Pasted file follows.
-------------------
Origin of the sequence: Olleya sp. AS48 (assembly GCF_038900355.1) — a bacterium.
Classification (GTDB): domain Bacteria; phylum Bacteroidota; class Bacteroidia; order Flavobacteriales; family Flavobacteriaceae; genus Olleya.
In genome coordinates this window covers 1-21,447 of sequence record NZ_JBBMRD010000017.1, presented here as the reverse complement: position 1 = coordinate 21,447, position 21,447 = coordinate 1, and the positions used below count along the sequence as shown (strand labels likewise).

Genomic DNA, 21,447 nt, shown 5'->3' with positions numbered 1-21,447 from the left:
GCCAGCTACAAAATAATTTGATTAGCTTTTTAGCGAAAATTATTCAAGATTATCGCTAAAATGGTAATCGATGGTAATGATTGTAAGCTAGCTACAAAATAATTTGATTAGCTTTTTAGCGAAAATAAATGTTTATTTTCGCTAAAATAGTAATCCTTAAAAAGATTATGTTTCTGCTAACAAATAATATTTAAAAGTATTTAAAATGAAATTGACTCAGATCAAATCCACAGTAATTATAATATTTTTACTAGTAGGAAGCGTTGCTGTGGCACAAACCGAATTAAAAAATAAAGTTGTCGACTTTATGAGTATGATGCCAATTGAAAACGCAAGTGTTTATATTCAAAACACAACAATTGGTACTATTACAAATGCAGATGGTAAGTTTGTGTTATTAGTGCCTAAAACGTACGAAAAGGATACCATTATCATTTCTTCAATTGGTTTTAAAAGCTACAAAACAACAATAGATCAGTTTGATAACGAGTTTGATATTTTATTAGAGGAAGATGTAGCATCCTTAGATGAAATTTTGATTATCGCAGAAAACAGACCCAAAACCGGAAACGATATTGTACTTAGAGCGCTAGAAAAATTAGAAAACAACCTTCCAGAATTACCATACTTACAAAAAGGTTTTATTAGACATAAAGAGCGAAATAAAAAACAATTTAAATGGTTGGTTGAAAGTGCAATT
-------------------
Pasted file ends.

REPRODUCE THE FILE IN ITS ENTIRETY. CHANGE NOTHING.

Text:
Origin of the sequence: Olleya sp. AS48 (assembly GCF_038900355.1) — a bacterium.
Classification (GTDB): domain Bacteria; phylum Bacteroidota; class Bacteroidia; order Flavobacteriales; family Flavobacteriaceae; genus Olleya.
In genome coordinates this window covers 1-21,447 of sequence record NZ_JBBMRD010000017.1, presented here as the reverse complement: position 1 = coordinate 21,447, position 21,447 = coordinate 1, and the positions used below count along the sequence as shown (strand labels likewise).

Genomic DNA, 21,447 nt, shown 5'->3' with positions numbered 1-21,447 from the left:
GCCAGCTACAAAATAATTTGATTAGCTTTTTAGCGAAAATTATTCAAGATTATCGCTAAAATGGTAATCGATGGTAATGATTGTAAGCTAGCTACAAAATAATTTGATTAGCTTTTTAGCGAAAATAAATGTTTATTTTCGCTAAAATAGTAATCCTTAAAAAGATTATGTTTCTGCTAACAAATAATATTTAAAAGTATTTAAAATGAAATTGACTCAGATCAAATCCACAGTAATTATAATATTTTTACTAGTAGGAAGCGTTGCTGTGGCACAAACCGAATTAAAAAATAAAGTTGTCGACTTTATGAGTATGATGCCAATTGAAAACGCAAGTGTTTATATTCAAAACACAACAATTGGTACTATTACAAATGCAGATGGTAAGTTTGTGTTATTAGTGCCTAAAACGTACGAAAAGGATACCATTATCATTTCTTCAATTGGTTTTAAAAGCTACAAAACAACAATAGATCAGTTTGATAACGAGTTTGATATTTTATTAGAGGAAGATGTAGCATCCTTAGATGAAATTTTGATTATCGCAGAAAACAGACCCAAAACCGGAAACGATATTGTACTTAGAGCGCTAGAAAAATTAGAAAACAACCTTCCAGAATTACCATACTTACAAAAAGGTTTTATTAGACATAAAGAGCGAAATAAAAAACAATTTAAATGGTTGGTTGAAAGTGCAATT